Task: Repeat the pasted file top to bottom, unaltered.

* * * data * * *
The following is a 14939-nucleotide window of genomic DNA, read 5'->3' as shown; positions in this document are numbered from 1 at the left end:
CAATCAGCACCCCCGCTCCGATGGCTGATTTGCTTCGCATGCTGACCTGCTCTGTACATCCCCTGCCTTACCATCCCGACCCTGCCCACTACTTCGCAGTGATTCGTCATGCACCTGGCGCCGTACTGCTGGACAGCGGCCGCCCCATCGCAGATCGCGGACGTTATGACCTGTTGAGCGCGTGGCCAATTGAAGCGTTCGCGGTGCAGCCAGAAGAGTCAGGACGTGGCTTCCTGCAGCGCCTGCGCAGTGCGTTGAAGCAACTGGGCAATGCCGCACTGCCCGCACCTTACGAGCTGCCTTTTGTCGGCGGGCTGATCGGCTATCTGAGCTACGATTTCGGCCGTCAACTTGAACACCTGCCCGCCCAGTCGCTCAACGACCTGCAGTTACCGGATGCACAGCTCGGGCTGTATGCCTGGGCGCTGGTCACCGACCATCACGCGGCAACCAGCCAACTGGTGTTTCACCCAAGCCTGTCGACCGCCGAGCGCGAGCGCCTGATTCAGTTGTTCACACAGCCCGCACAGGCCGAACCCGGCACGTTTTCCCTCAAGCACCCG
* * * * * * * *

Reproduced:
The following is a 14939-nucleotide window of genomic DNA, read 5'->3' as shown; positions in this document are numbered from 1 at the left end:
CAATCAGCACCCCCGCTCCGATGGCTGATTTGCTTCGCATGCTGACCTGCTCTGTACATCCCCTGCCTTACCATCCCGACCCTGCCCACTACTTCGCAGTGATTCGTCATGCACCTGGCGCCGTACTGCTGGACAGCGGCCGCCCCATCGCAGATCGCGGACGTTATGACCTGTTGAGCGCGTGGCCAATTGAAGCGTTCGCGGTGCAGCCAGAAGAGTCAGGACGTGGCTTCCTGCAGCGCCTGCGCAGTGCGTTGAAGCAACTGGGCAATGCCGCACTGCCCGCACCTTACGAGCTGCCTTTTGTCGGCGGGCTGATCGGCTATCTGAGCTACGATTTCGGCCGTCAACTTGAACACCTGCCCGCCCAGTCGCTCAACGACCTGCAGTTACCGGATGCACAGCTCGGGCTGTATGCCTGGGCGCTGGTCACCGACCATCACGCGGCAACCAGCCAACTGGTGTTTCACCCAAGCCTGTCGACCGCCGAGCGCGAGCGCCTGATTCAGTTGTTCACACAGCCCGCACAGGCCGAACCCGGCACGTTTTCCCTCAAGCACCCG